Blackout: The dark side of the drunkest state in America

Elea Levin

Cailyn Schiltz

Tamia Fowlkes

“We’ve incorporated [alcohol] into all these different rituals and ceremonies, and it’s kind of ingrained in some of our society. But it doesn’t necessarily mean it’s good for you. It definitely has harmful effects. And so it’s finding ways to really balance to help people understand the balance of how it fits into their social life, how it affects their health and how there’s so much overlap there,” says Dr. Patrick Kelly, a primary care physician at UW–Madison’s University Health Services. 

A 2019 Centers for Disease Control and Prevention study revealed that almost a quarter of adults in Wisconsin participate in binge and/or heavy drinking, giving it the oft-celebrated title of drunkest state in America.

The Wisconsin Department of Health Services defines binge drinking as consuming so much in one sitting that your blood alcohol concentration level is 0.08% or more. This usually happens after five drinks for men and four for women.

Nationwide, about 18% of the population participates in excessive drinking.

Even on the city level, the drinking culture makes an obvious mark. Out of the top 20 drunkest cities in America as reported by 24/7 Wall Street, Wisconsin is not only home to half of the cities listed, but holds the top four.

While many people are familiar with the feeling of having a few too many on a night out, not everyone has been through the experience of an alcohol-induced blackout — or if they have, they don’t remember much. A blackout looks and feels different for everyone, and people’s individual experiences can differ tremendously due to genetics, age, weight, previous experiences with drinking or just pure randomness. 

While research in this area is limited due to the ethical concerns of having someone drink in excess for research purposes, here are some of the most common neurological, physical and long-term effects of drinking in excess.

Note: This article is not intended to serve as medical advice. Blacking out can be, but is not necessarily, a sign of a substance abuse disorder. If you or a loved one is struggling with substance abuse, please call 211 or visit the Wisconsin Addiction Recovery Helpline website.

Kelly emphasized that any one instance of blacking out or drinking in excess does not necessarily result in long-term consequences, but it is important for individuals to find a healthy balance in their alcohol consumption. 

UW–Madison can be a difficult place for students looking to manage their drinking habits given the pressures to binge drink that can often be seen in social settings, Kelly says.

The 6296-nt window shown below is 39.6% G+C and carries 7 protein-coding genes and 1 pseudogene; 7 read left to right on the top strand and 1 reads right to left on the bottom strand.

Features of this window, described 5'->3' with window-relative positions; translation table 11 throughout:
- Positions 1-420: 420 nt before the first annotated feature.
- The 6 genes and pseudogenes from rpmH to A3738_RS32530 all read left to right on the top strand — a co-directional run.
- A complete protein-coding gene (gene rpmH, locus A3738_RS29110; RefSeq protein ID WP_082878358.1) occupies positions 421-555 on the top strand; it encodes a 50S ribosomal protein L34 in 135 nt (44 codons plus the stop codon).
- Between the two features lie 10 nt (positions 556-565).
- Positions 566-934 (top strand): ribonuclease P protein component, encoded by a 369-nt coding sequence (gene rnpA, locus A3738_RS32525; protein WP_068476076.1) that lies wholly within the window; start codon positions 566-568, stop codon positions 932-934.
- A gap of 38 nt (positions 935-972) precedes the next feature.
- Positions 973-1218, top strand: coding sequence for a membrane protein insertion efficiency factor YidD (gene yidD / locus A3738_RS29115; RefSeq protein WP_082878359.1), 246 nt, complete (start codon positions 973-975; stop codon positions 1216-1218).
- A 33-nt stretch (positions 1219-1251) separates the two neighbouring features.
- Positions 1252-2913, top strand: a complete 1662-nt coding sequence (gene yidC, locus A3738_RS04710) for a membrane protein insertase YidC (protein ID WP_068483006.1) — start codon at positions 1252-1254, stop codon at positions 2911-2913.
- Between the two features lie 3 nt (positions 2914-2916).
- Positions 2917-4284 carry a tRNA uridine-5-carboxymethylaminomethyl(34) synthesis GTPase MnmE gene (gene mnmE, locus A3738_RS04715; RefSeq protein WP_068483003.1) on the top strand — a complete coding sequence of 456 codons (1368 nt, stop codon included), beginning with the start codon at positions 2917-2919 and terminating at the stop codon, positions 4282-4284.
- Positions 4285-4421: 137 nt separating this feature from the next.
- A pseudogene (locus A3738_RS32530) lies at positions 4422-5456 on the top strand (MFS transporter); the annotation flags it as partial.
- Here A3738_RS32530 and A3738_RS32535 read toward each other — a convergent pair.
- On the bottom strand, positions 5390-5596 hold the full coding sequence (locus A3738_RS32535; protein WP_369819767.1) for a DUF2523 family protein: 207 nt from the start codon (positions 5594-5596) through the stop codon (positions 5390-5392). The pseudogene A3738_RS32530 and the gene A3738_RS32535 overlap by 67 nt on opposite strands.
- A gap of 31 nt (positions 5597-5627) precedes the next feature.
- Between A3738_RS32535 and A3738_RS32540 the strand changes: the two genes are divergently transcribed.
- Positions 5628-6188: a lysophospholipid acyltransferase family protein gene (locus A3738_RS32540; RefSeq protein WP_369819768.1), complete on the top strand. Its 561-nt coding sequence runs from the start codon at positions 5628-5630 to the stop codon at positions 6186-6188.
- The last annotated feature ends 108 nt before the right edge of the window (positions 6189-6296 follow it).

“I do hope that those folks are able to appreciate the negative effects that it can have on their health and find ways of balancing those pressures with ways of keeping themselves healthy and well,” he says.

The physical symptoms of alcohol drove Michelle Markquart to drink more. After drinking the night before, she would have a little “hair of the dog.”Just like that, she felt fine. 

It was so easy that she fell into a cycle. That cycle allowed her to escape the stresses of her life, but it took a vicious turn when she lost control of it. Her emotional need to drink turned into a physical one.

“There was no more choosing,” Markquart says. “It was out of my control,”

That realization inspired Markquart to get treatment in 2013 and regain control of her life. Within the bubble of a rehabilitation center, she dug into what triggered her and learned how to care for her body after damaging it, all under the careful supervision of doctors and counselors. After finishing treatment, Markquart’s counselors suggested she try a sober living home.

She describes sober living homes as a stepping stone for recovering addicts to reenter society at a slower, safer pace. Sober living was instrumental in her own recovery, and the experience inspired her to open the first sober living facility in Eau Claire, Wisconsin. 

“When you’re in that dark place of addiction and you’re just really trying to get clean and sober, and you’re trying to come out of the darkness, your surroundings are super important,” Markquart says.

The first time sober living homes crossed her radar, she refused because she didn’t want to be away from her family. The transition from a highly controlled environment of a treatment facility back to normal life caused a relapse for Markquart. She once again faced the stressors that drove her to drink and lived in the same environment where she finished bottles of vodka. 

“The only way I can describe it is, you just feel raw, like everything is exposed,” Markquart says. 

After three months, she was drinking again.